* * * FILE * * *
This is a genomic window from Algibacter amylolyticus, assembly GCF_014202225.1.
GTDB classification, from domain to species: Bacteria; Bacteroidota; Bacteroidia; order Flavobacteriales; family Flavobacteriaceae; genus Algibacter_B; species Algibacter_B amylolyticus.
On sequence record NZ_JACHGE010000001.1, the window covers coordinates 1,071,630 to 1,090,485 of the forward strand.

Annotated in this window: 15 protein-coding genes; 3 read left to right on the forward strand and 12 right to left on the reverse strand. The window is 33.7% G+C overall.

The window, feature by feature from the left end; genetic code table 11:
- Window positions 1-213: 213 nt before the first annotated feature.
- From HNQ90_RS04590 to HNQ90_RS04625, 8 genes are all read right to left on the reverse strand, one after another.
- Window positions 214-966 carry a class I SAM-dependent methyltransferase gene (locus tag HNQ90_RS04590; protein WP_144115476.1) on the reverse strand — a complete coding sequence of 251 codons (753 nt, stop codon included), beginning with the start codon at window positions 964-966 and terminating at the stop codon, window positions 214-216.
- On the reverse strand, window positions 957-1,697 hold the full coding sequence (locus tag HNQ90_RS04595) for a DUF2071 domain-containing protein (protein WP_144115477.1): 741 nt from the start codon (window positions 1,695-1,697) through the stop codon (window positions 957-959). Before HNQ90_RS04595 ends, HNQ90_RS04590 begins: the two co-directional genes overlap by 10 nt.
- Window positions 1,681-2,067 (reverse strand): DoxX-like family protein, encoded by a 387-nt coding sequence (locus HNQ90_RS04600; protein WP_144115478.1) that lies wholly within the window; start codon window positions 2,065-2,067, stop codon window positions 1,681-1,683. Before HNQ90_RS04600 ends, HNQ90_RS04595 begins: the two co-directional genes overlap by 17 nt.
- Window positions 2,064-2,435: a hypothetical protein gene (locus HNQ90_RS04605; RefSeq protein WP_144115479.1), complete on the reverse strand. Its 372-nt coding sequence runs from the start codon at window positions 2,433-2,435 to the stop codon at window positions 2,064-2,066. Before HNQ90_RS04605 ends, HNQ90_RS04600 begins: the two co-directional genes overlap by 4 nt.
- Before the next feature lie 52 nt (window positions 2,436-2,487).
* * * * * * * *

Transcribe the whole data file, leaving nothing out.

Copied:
This is a genomic window from Algibacter amylolyticus, assembly GCF_014202225.1.
GTDB classification, from domain to species: Bacteria; Bacteroidota; Bacteroidia; order Flavobacteriales; family Flavobacteriaceae; genus Algibacter_B; species Algibacter_B amylolyticus.
On sequence record NZ_JACHGE010000001.1, the window covers coordinates 1,071,630 to 1,090,485 of the forward strand.

Annotated in this window: 15 protein-coding genes; 3 read left to right on the forward strand and 12 right to left on the reverse strand. The window is 33.7% G+C overall.

The window, feature by feature from the left end; genetic code table 11:
- Window positions 1-213: 213 nt before the first annotated feature.
- From HNQ90_RS04590 to HNQ90_RS04625, 8 genes are all read right to left on the reverse strand, one after another.
- Window positions 214-966 carry a class I SAM-dependent methyltransferase gene (locus tag HNQ90_RS04590; protein WP_144115476.1) on the reverse strand — a complete coding sequence of 251 codons (753 nt, stop codon included), beginning with the start codon at window positions 964-966 and terminating at the stop codon, window positions 214-216.
- On the reverse strand, window positions 957-1,697 hold the full coding sequence (locus tag HNQ90_RS04595) for a DUF2071 domain-containing protein (protein WP_144115477.1): 741 nt from the start codon (window positions 1,695-1,697) through the stop codon (window positions 957-959). Before HNQ90_RS04595 ends, HNQ90_RS04590 begins: the two co-directional genes overlap by 10 nt.
- Window positions 1,681-2,067 (reverse strand): DoxX-like family protein, encoded by a 387-nt coding sequence (locus HNQ90_RS04600; protein WP_144115478.1) that lies wholly within the window; start codon window positions 2,065-2,067, stop codon window positions 1,681-1,683. Before HNQ90_RS04600 ends, HNQ90_RS04595 begins: the two co-directional genes overlap by 17 nt.
- Window positions 2,064-2,435: a hypothetical protein gene (locus HNQ90_RS04605; RefSeq protein WP_144115479.1), complete on the reverse strand. Its 372-nt coding sequence runs from the start codon at window positions 2,433-2,435 to the stop codon at window positions 2,064-2,066. Before HNQ90_RS04605 ends, HNQ90_RS04600 begins: the two co-directional genes overlap by 4 nt.
- Before the next feature lie 52 nt (window positions 2,436-2,487).